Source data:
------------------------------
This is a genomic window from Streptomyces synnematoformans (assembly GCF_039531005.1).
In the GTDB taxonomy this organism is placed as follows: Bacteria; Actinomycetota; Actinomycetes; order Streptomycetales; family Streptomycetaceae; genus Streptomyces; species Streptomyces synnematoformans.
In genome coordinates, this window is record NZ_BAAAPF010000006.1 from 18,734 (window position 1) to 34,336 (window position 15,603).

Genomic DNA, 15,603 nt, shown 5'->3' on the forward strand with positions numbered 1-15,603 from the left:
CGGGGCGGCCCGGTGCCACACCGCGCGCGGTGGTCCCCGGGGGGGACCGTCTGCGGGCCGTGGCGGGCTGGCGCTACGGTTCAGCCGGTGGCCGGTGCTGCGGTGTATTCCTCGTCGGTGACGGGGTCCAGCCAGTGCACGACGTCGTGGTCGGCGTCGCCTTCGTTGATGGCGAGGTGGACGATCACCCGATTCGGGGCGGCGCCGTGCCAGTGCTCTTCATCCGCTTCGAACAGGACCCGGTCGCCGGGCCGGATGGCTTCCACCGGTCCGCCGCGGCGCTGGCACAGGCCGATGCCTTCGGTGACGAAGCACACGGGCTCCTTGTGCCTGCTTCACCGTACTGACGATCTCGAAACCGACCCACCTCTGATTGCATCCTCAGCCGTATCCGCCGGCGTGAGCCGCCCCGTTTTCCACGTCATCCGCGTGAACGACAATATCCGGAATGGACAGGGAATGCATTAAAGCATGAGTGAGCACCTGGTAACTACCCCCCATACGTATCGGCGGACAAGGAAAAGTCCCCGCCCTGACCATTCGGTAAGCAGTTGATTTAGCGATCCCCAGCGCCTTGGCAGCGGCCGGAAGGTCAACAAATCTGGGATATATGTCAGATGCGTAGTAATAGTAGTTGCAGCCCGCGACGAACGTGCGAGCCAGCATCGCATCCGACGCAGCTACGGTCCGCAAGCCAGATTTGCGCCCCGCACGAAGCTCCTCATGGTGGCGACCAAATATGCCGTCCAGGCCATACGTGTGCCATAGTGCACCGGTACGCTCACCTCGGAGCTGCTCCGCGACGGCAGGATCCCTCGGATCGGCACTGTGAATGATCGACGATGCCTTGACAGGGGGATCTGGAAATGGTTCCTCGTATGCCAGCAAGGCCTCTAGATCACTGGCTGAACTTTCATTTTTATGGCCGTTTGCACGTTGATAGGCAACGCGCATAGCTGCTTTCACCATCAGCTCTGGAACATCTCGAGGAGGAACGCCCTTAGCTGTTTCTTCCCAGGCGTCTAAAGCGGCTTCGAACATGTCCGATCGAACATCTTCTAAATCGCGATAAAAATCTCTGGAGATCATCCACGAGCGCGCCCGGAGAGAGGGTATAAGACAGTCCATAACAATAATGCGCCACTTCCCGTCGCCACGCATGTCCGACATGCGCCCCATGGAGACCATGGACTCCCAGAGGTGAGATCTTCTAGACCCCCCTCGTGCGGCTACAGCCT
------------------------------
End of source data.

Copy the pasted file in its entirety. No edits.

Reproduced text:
This is a genomic window from Streptomyces synnematoformans (assembly GCF_039531005.1).
In the GTDB taxonomy this organism is placed as follows: Bacteria; Actinomycetota; Actinomycetes; order Streptomycetales; family Streptomycetaceae; genus Streptomyces; species Streptomyces synnematoformans.
In genome coordinates, this window is record NZ_BAAAPF010000006.1 from 18,734 (window position 1) to 34,336 (window position 15,603).

Genomic DNA, 15,603 nt, shown 5'->3' on the forward strand with positions numbered 1-15,603 from the left:
CGGGGCGGCCCGGTGCCACACCGCGCGCGGTGGTCCCCGGGGGGGACCGTCTGCGGGCCGTGGCGGGCTGGCGCTACGGTTCAGCCGGTGGCCGGTGCTGCGGTGTATTCCTCGTCGGTGACGGGGTCCAGCCAGTGCACGACGTCGTGGTCGGCGTCGCCTTCGTTGATGGCGAGGTGGACGATCACCCGATTCGGGGCGGCGCCGTGCCAGTGCTCTTCATCCGCTTCGAACAGGACCCGGTCGCCGGGCCGGATGGCTTCCACCGGTCCGCCGCGGCGCTGGCACAGGCCGATGCCTTCGGTGACGAAGCACACGGGCTCCTTGTGCCTGCTTCACCGTACTGACGATCTCGAAACCGACCCACCTCTGATTGCATCCTCAGCCGTATCCGCCGGCGTGAGCCGCCCCGTTTTCCACGTCATCCGCGTGAACGACAATATCCGGAATGGACAGGGAATGCATTAAAGCATGAGTGAGCACCTGGTAACTACCCCCCATACGTATCGGCGGACAAGGAAAAGTCCCCGCCCTGACCATTCGGTAAGCAGTTGATTTAGCGATCCCCAGCGCCTTGGCAGCGGCCGGAAGGTCAACAAATCTGGGATATATGTCAGATGCGTAGTAATAGTAGTTGCAGCCCGCGACGAACGTGCGAGCCAGCATCGCATCCGACGCAGCTACGGTCCGCAAGCCAGATTTGCGCCCCGCACGAAGCTCCTCATGGTGGCGACCAAATATGCCGTCCAGGCCATACGTGTGCCATAGTGCACCGGTACGCTCACCTCGGAGCTGCTCCGCGACGGCAGGATCCCTCGGATCGGCACTGTGAATGATCGACGATGCCTTGACAGGGGGATCTGGAAATGGTTCCTCGTATGCCAGCAAGGCCTCTAGATCACTGGCTGAACTTTCATTTTTATGGCCGTTTGCACGTTGATAGGCAACGCGCATAGCTGCTTTCACCATCAGCTCTGGAACATCTCGAGGAGGAACGCCCTTAGCTGTTTCTTCCCAGGCGTCTAAAGCGGCTTCGAACATGTCCGATCGAACATCTTCTAAATCGCGATAAAAATCTCTGGAGATCATCCACGAGCGCGCCCGGAGAGAGGGTATAAGACAGTCCATAACAATAATGCGCCACTTCCCGTCGCCACGCATGTCCGACATGCGCCCCATGGAGACCATGGACTCCCAGAGGTGAGATCTTCTAGACCCCCCTCGTGCGGCTACAGCCT